Despite recent rainy weather, preservationist Timothy Robinson, with the help of Vienna’s Parks and Recreation Department, has been dismantling Vienna’s Moorefield House for the past two weeks. Among the first steps was to remove the outer, latter shell of the building, to reveal the original structure.
"The framing tells the story," said Robinson, who owns his own restoration firm, James City-based Heartland Restorations. "By identifying the framing, you can understand the evolution of this structure."
Since taking apart the brick exterior, Robinson has made several discoveries. The wood floor on the oldest portion of the building is original and intact. In removing the drywall, he revealed a house frame that suggests the original room was enlarged. Robinson also theorizes that the house may have also been moved from a nearby location. Making the room bigger would have given the original builder Jeremiah Moore, a Baptist preacher and Revolutionary War figure, more space to minister.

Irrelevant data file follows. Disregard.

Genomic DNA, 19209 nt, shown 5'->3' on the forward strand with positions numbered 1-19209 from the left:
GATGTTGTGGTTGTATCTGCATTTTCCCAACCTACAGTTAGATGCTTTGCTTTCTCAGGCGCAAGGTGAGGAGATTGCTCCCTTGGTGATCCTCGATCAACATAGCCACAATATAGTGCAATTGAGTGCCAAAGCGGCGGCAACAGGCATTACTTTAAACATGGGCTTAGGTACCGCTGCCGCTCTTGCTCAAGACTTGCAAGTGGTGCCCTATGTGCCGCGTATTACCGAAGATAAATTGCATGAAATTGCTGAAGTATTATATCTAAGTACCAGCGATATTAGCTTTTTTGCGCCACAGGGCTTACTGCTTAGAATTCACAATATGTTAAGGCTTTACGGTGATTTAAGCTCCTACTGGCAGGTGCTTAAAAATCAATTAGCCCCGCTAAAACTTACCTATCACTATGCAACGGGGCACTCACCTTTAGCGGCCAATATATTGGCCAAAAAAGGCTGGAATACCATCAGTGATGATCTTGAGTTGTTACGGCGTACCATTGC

"My feeling is Moore was a scavenger of sorts," Robinson said.
The frame, made of oak hardwood, is still intact, and the saw markings of the wood date the frame to the 1790s. Several door hinges also point to a period style known as the federal style.
Robinson has until Sept. 15 to remove the Moorefield House from its current site in Vienna. Whether it will be raised up again depends on an ad-hoc coalition of area preservationists, historians and Baptists seeking to save the structure and turn it into an educational tool.
The next step is for the Town of Vienna to take the debris offsite, while Robinson begins to catalog the original remnants of the building.
"We’ve been working for the past two weeks, even with the bad weather," said Cathy Salgado, Vienna’s Parks and Recreation director. "We’ve actually made some good progress."
--By Joanna Franco